Benjamin Franklin Papers
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To Benjamin Franklin from Mary Hewson, 22 July 1784

From Mary Hewson

ALS: Addinell S. Hewson, Bryn Mawr, Pennsylvania (1957)

Cheam July 226 1784

Dear Sir

I received your packets of the 26th. of April and 14th of June, with the two little books, for which I thank you.7 They came to me very safe by the post and I do not grudge the postage. The Sepr. Vol. of l’ami des enfans, which completed the set, I also received,8 but I know not by what conveyance it came to Sutton, whence it was brought to me by one of the men belonging to the Inn there. It was unaccompanied by any line.

If you will order any packet to be sent to Messrs. Antrobus and Seaman, Teamen, opposite Northumberland Street, it will come to me, without fail, the thursday after it arrives there.

I had some hope of taking a little trip to see you this summer, and if I could have so managed it I would have treated all my children with the jaunt, for Mr Viny told me of a person with whom he thought we could go upon easy & convenient terms, but as I have heard no more about it I fear we must give up that pleasure, and prepare for Southamton whither I now think of taking my young ones to bathe, as I believe bathing to be very wholesome, tho’ thank God! their health is so good as not to want mending. The only visible effect I wish for is a little additional height to my son Thomas, who is so much below the common size that I begin to fear he will always remain so. His make is perfect, tho’ in miniature; I only wish him to reach a size that will not be remarkable, and for that I think it my duty to give him every chance I can. His sister wants no assistance that way, she is as tall as most girls of her age, and tho she does not always hold herself like those who have stays & collars, she is well shaped, and I flatter myself will look as well when grown up. William is a common size, not so thick as when you knew him, yet stout & well made. Mr Gilpin9 gives me a very good account of both my boys, and I am pleased to find that he reads their different characters. I have been charged with partiality, but, I think, unjustly, for I never see a preference shewn to either without immediately feeling that the other deserves as much. I could bear that one should be the cleverest best boy in the world (except his brother). I could love any one of my children more than the others, if that could be done without loving the others less than that one. That sentence may appear nonsensical, but it is more expressive of my maternal affection than any other I can find.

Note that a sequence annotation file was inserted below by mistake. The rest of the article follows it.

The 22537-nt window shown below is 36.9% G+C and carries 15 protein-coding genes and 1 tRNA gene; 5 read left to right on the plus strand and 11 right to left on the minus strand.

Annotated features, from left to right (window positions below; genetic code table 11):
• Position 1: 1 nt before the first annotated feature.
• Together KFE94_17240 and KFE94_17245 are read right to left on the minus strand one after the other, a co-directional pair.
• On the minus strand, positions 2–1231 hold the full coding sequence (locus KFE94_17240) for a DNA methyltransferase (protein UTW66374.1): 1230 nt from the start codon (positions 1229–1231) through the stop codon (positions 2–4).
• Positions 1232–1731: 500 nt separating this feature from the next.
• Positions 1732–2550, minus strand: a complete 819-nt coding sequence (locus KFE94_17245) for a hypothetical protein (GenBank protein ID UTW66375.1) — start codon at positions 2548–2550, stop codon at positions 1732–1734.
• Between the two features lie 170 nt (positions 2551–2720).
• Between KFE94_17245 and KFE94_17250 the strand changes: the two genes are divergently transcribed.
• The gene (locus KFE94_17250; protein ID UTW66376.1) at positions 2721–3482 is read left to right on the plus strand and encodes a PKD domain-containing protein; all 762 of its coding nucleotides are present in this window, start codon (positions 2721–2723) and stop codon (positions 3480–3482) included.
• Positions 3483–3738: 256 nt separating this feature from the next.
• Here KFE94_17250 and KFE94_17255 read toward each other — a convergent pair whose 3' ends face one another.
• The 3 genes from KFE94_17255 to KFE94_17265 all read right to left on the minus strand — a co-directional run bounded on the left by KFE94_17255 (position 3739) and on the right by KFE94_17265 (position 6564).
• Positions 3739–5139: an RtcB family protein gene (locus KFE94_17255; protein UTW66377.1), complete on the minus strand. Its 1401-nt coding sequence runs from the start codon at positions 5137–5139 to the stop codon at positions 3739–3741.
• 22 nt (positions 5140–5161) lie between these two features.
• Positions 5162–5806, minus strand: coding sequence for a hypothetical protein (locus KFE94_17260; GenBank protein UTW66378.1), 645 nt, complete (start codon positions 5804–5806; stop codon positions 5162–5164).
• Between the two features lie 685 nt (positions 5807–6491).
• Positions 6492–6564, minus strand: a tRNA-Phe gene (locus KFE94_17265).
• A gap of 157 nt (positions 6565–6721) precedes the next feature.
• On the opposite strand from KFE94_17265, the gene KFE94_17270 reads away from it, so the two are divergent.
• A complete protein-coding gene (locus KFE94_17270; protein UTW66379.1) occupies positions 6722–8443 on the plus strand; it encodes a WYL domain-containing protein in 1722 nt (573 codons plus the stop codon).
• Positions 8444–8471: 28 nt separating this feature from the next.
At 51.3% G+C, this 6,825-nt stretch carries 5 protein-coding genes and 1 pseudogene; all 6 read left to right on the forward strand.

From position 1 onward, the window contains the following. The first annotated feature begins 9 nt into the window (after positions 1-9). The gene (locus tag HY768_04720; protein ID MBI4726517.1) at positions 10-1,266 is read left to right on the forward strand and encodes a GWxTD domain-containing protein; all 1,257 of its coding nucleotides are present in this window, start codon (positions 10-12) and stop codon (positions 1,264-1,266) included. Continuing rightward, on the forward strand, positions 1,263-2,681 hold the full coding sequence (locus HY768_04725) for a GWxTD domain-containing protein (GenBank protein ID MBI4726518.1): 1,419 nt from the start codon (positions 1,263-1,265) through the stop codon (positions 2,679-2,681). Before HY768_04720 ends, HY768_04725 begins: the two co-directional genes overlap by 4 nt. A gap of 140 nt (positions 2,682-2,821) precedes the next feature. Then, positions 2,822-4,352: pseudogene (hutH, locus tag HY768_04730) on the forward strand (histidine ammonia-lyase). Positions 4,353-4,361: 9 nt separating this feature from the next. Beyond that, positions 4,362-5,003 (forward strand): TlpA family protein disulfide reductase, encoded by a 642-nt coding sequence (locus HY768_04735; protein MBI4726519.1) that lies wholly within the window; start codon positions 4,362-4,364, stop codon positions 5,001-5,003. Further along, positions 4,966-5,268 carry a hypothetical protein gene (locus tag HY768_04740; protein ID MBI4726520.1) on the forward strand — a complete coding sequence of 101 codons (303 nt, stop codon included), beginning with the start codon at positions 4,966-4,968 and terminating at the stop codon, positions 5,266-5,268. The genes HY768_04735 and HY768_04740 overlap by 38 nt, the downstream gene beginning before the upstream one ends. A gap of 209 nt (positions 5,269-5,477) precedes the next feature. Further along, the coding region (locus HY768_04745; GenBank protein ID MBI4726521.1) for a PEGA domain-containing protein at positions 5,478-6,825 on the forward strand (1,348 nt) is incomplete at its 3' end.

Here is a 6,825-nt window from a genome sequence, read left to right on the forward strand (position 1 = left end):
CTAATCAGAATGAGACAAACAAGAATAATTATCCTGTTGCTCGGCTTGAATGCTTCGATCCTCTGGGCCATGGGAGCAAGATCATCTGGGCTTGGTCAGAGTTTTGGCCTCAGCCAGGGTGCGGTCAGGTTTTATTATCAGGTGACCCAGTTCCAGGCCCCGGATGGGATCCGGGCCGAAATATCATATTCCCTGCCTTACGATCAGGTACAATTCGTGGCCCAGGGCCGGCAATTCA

Being come to the end of my paper I can give you no more of my nonsense, but must conclude with the best proof of my sense that I am with perfect esteem your affectionate

Mary Hewson

I had hopes of sending this by Mr Vonsittart (a son of the Govr who was lost) but he went sooner than I expected. He is a young man of genius & good conduct; is just entred at Oxford after being at the head of Cheam School.1 If he should by any means be introduced to you, I should be obliged to you for taking such notice of him as will not be inconvenient to you; and place it to my account.

Addressed: A Monsieur / Monsieur Franklin / á Passy / prés de / Paris

Notation: Mary Hewson July 20 1784.—

[Note numbering follows the Franklin Papers source.]

6Hewson amended the date with a thick pen, and while the first numeral is clear, the second is not. L’Air de Lamotte read it as a “o” when writing the notation. BF, on the other hand, referred to the date as July 22 when answering Hewson on Aug. 15, below. We use his date.

7BF sent the first volume of Introduction familière à la connoissance de la Nature with his letter of April 29 (not 26), above. His packet of June 14 is missing, but it must have contained the next installment of the three-part work.

8See Hewson’s letter of April 2, above.

9William Gilpin, the headmaster of Cheam School: XXXVII, 259n

1Nicholas Vansittart (1766–1851), a future chancellor of the exchequer, enrolled at Christ Church, Oxford, in March, 1784. His father, Henry Vansittart (1732–1770?), once the governor of Bengal, perished at sea during a return voyage to India: ODNB, under Nicholas and Henry.

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